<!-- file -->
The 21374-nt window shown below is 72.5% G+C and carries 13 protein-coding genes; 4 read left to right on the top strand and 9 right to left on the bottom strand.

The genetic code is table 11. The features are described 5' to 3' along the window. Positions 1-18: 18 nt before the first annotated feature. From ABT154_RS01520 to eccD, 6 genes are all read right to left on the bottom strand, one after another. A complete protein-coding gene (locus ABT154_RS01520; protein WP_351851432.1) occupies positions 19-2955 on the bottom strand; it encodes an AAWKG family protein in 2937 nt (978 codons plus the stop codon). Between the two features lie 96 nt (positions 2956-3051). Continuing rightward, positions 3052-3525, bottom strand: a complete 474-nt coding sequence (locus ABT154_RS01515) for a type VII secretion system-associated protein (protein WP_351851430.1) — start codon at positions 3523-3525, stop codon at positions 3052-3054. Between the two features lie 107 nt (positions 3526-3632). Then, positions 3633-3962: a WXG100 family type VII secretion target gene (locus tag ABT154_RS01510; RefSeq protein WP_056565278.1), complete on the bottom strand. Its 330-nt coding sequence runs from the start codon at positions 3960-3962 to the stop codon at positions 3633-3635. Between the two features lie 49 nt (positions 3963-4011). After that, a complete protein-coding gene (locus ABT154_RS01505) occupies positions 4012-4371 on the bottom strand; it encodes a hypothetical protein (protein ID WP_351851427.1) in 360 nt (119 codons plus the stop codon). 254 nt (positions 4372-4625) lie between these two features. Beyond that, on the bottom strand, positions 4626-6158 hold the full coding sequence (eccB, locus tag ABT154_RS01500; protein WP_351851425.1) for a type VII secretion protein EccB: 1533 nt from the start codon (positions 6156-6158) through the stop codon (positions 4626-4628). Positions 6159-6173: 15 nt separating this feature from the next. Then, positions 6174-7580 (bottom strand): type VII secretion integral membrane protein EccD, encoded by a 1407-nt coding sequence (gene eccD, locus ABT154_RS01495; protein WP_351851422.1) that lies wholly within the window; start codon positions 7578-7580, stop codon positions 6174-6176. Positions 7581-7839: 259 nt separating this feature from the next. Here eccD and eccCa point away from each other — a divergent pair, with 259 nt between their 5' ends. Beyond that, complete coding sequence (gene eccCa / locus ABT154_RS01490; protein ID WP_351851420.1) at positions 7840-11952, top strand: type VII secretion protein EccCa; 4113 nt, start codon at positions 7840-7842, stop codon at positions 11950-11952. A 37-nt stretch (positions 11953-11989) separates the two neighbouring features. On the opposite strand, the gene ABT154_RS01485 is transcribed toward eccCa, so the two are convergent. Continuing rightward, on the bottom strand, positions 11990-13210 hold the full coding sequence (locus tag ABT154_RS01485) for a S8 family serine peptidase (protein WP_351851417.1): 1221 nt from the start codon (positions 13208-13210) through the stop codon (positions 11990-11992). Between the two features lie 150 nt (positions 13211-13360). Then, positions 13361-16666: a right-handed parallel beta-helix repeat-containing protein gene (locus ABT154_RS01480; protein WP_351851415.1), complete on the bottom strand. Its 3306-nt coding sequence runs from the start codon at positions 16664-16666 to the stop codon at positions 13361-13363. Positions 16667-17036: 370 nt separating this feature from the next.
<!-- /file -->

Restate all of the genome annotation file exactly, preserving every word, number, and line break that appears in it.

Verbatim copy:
The 21374-nt window shown below is 72.5% G+C and carries 13 protein-coding genes; 4 read left to right on the top strand and 9 right to left on the bottom strand.

The genetic code is table 11. The features are described 5' to 3' along the window. Positions 1-18: 18 nt before the first annotated feature. From ABT154_RS01520 to eccD, 6 genes are all read right to left on the bottom strand, one after another. A complete protein-coding gene (locus ABT154_RS01520; protein WP_351851432.1) occupies positions 19-2955 on the bottom strand; it encodes an AAWKG family protein in 2937 nt (978 codons plus the stop codon). Between the two features lie 96 nt (positions 2956-3051). Continuing rightward, positions 3052-3525, bottom strand: a complete 474-nt coding sequence (locus ABT154_RS01515) for a type VII secretion system-associated protein (protein WP_351851430.1) — start codon at positions 3523-3525, stop codon at positions 3052-3054. Between the two features lie 107 nt (positions 3526-3632). Then, positions 3633-3962: a WXG100 family type VII secretion target gene (locus tag ABT154_RS01510; RefSeq protein WP_056565278.1), complete on the bottom strand. Its 330-nt coding sequence runs from the start codon at positions 3960-3962 to the stop codon at positions 3633-3635. Between the two features lie 49 nt (positions 3963-4011). After that, a complete protein-coding gene (locus ABT154_RS01505) occupies positions 4012-4371 on the bottom strand; it encodes a hypothetical protein (protein ID WP_351851427.1) in 360 nt (119 codons plus the stop codon). 254 nt (positions 4372-4625) lie between these two features. Beyond that, on the bottom strand, positions 4626-6158 hold the full coding sequence (eccB, locus tag ABT154_RS01500; protein WP_351851425.1) for a type VII secretion protein EccB: 1533 nt from the start codon (positions 6156-6158) through the stop codon (positions 4626-4628). Positions 6159-6173: 15 nt separating this feature from the next. Then, positions 6174-7580 (bottom strand): type VII secretion integral membrane protein EccD, encoded by a 1407-nt coding sequence (gene eccD, locus ABT154_RS01495; protein WP_351851422.1) that lies wholly within the window; start codon positions 7578-7580, stop codon positions 6174-6176. Positions 7581-7839: 259 nt separating this feature from the next. Here eccD and eccCa point away from each other — a divergent pair, with 259 nt between their 5' ends. Beyond that, complete coding sequence (gene eccCa / locus ABT154_RS01490; protein ID WP_351851420.1) at positions 7840-11952, top strand: type VII secretion protein EccCa; 4113 nt, start codon at positions 7840-7842, stop codon at positions 11950-11952. A 37-nt stretch (positions 11953-11989) separates the two neighbouring features. On the opposite strand, the gene ABT154_RS01485 is transcribed toward eccCa, so the two are convergent. Continuing rightward, on the bottom strand, positions 11990-13210 hold the full coding sequence (locus tag ABT154_RS01485) for a S8 family serine peptidase (protein WP_351851417.1): 1221 nt from the start codon (positions 13208-13210) through the stop codon (positions 11990-11992). Between the two features lie 150 nt (positions 13211-13360). Then, positions 13361-16666: a right-handed parallel beta-helix repeat-containing protein gene (locus ABT154_RS01480; protein WP_351851415.1), complete on the bottom strand. Its 3306-nt coding sequence runs from the start codon at positions 16664-16666 to the stop codon at positions 13361-13363. Positions 16667-17036: 370 nt separating this feature from the next.